King David reigns in the Nunthorpe

They don't call him the sprint king for nothing. David Nicholls once again took centre stage at York when Bahamian Pirate, one of his evergreen charges, put up the performance of his career to win the Victor Chandler Nunthorpe Stakes.

They don't call him the sprint king for nothing. David Nicholls once again took centre stage at York when Bahamian Pirate, one of his evergreen charges, put up the performance of his career to win the Victor Chandler Nunthorpe Stakes.

It came seven years after the Sessay, near Thirsk, trainer, had shared the same Group One prize with Ya Malak, ridden by his wife Alex Greaves, who dead-heated with another North Yorkshire-trained horse Coastal Bluff.

"The old boy came into this race in tremendous form," said Nicholls, after his nine-year-old had got home by a neck from former stable companion The Tatling. "He was absolutely bouncing and he loves this soft ground.

"Although he is nine, he seems to be as good, if not better, than ever. He can compete on faster ground but some cut means so much to him.

"I suppose because of his age a few people will knock the form and suggest it was a sub-standard Nunthorpe. They can think what they like, but he is still a good horse and he might get more credit for his win if he was trained down south.

"Bahamian Pirate lost his way for a while but he has been running well lately and it has helped to restore his confidence.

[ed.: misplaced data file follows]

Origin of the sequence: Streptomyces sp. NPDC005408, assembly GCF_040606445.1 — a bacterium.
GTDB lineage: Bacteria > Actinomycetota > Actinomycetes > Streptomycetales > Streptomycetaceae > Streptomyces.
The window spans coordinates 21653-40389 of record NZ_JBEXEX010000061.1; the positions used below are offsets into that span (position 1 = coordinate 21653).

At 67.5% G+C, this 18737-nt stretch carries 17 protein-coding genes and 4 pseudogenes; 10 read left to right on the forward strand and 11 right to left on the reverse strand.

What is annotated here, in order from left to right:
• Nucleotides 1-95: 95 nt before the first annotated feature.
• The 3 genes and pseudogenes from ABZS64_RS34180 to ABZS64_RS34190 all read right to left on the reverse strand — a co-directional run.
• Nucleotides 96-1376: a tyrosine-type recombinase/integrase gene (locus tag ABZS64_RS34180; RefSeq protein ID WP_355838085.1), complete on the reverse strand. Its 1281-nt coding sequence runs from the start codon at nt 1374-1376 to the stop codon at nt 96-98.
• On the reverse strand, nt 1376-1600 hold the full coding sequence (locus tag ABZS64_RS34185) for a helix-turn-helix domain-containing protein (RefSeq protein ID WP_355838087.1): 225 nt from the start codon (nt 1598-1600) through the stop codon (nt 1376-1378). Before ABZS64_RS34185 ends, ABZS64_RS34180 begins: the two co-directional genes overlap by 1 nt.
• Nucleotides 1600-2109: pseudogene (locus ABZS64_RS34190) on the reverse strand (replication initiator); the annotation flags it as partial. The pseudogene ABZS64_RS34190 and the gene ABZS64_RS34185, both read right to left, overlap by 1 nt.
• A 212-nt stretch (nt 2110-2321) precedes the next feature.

"You can't let him fall out of the gate. He needs somebody to get hold of him and let him know who is boss and Seb Sanders did just that."

The Stanley Leisure Sprint Cup at Haydock is on the agenda before another crack at the Prix de l'Abbaye at Longchamp in which he was sixth last year.

"He was unlucky not to win it last year when he got knocked about and then got stopped in his tracks," said Nicholls.

Not many sprinters that leave Nicholls improve out of all recognition, but The Tatling, expertly handled by another genius at preparing speed merchants, Milton Bradley, is an exception considering he is now performing at the highest level after being snapped up out of a claimer at Catterick.

The Tatling was finishing second in the race for the second successive year. Twelve months ago he became his trainer's first runner in a Group One and has continued to compete successfully at the highest level, having gained his biggest success the King's Stand Stakes at Royal Ascot.

One Cool Cat finished fast to take third after being four lengths off the pace a furlong out.

He didn't get a clear run in the closing stages and needs further than the minimum. The Breeders' Cup Mile is reported to be his autumn objective.

Avonbridge finished fourth after looking the likely winner and trainer Roger Charlton said: "The first-time blinkers worked but the soft ground was against him and if it had been faster he would have won."

Tony Culhane received a one-day ban after forcing Polar Bear's head in front in the last stride for a short-head verdict in the City of York Stakes and he misses the Blaydon Races day at Newcastle.

Soar earned a 20-1 quote from Ladbrokes for next year's 1,000 Guineas following her victory over Salsa Brava in the Jaguar Lowther Stakes.

Her only defeat in four starts was against Damson in the Queen Mary Stakes at Ascot and the filly will be taking her on again in the Cheveley Park Stakes.

"Johnny (Murtagh) says we shouldn't be afraid of Damson after this so that's where he will go," said trainer James Fanshawe.

Kieren Fallon collected his trophy as top jockey at the three-day festival after partnering his fourth winner at the meeting on the improving Lost Soldiers Three in the Kone Plc Melrose Rated Stakes.

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